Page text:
The objective is to develop a flexible lensless endoscope, specifically, a miniaturized imaging tool, head-mountable on freely-moving rodents, that retains the capabilities of a table-top microscope.
The main challenges to overcome on the path to a functional lensless endoscope are:
- Identifying a compact means of bringing light to and from the tissue to be studied.
- Implementing the means chosen in such that fast two-photon imaging is possible.
We hypothesize that we can overcome these challenges by leveraging the following:
- A novel kind of optical fiber which comprises a long length of MCF and a short length of multi-mode fiber at the distal tip in order to combine the advantages of both types of fiber: MCF facilitates compensation of the detrimental effects of dispersion and conformational variations cf our earlier work; while multi-mode fiber allows to reach the highest mode densities and hence the best spatial resolution in imaging cf the state-of-the-art.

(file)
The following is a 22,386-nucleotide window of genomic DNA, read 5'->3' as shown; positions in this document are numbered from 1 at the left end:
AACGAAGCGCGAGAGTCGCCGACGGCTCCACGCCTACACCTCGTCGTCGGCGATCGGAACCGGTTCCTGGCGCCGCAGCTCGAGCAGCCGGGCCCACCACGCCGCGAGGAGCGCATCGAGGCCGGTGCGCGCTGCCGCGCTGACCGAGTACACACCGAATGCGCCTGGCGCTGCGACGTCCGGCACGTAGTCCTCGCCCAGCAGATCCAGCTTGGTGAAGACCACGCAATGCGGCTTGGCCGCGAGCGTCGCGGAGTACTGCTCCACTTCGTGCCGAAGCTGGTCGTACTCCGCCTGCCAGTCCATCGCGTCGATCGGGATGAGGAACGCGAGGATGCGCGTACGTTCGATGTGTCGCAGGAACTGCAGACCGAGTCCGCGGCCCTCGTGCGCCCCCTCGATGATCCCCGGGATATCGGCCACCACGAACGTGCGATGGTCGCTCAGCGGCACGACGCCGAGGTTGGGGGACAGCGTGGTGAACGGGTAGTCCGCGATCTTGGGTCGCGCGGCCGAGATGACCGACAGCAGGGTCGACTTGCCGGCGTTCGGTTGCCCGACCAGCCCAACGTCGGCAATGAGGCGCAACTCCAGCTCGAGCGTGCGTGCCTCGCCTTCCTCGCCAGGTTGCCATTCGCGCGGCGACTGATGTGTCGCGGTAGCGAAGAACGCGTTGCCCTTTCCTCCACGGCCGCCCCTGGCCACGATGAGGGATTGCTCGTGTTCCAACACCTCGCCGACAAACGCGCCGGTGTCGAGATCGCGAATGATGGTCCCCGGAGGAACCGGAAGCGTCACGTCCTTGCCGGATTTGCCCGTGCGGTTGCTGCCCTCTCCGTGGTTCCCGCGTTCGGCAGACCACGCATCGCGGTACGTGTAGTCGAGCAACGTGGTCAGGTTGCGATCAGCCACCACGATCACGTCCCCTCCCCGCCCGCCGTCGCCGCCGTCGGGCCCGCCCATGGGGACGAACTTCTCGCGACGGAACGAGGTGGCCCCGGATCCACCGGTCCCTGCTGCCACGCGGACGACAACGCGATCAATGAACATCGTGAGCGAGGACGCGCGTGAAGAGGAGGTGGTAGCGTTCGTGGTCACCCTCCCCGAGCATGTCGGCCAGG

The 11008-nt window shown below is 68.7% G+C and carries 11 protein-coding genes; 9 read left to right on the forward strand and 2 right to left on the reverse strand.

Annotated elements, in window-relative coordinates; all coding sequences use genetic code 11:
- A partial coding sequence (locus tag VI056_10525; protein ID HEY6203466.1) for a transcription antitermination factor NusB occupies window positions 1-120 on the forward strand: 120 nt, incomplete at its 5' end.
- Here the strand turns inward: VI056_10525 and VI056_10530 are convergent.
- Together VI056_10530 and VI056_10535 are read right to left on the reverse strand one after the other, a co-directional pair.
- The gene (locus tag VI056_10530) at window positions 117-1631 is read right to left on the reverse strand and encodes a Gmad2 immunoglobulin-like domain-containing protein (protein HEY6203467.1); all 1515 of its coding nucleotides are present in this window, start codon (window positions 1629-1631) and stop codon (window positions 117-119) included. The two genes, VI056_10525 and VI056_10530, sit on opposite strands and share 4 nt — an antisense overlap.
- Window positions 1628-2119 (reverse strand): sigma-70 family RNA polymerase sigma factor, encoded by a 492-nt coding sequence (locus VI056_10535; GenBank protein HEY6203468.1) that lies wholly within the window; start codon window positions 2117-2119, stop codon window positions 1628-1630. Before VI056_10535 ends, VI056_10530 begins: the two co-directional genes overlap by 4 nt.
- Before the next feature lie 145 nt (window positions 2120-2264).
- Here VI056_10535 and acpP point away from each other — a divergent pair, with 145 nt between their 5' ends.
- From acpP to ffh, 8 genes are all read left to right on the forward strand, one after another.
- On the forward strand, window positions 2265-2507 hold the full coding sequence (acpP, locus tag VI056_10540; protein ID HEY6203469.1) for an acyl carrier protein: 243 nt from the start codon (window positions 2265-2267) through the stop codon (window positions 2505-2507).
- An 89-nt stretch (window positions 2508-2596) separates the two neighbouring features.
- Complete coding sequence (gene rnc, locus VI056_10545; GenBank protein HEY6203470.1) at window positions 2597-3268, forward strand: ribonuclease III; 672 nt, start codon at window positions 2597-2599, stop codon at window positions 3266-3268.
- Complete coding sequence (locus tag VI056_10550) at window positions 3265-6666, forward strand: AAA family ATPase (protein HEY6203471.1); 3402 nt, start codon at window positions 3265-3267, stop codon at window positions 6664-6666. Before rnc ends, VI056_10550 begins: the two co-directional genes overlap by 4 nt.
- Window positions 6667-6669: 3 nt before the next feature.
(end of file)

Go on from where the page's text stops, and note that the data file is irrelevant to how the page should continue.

- Fast wave front shaping methods with low-loss SLMs and acousto-optic deflectors. The ultimate objective and the high-risk / high-gain part of NAIMA is to demonstrate the application of the developed two-photon flexible lensless endoscope for neuronal activity imaging of CA1 neurons in living, freely-moving mice in a relevant environment, a neurophysiological research laboratory.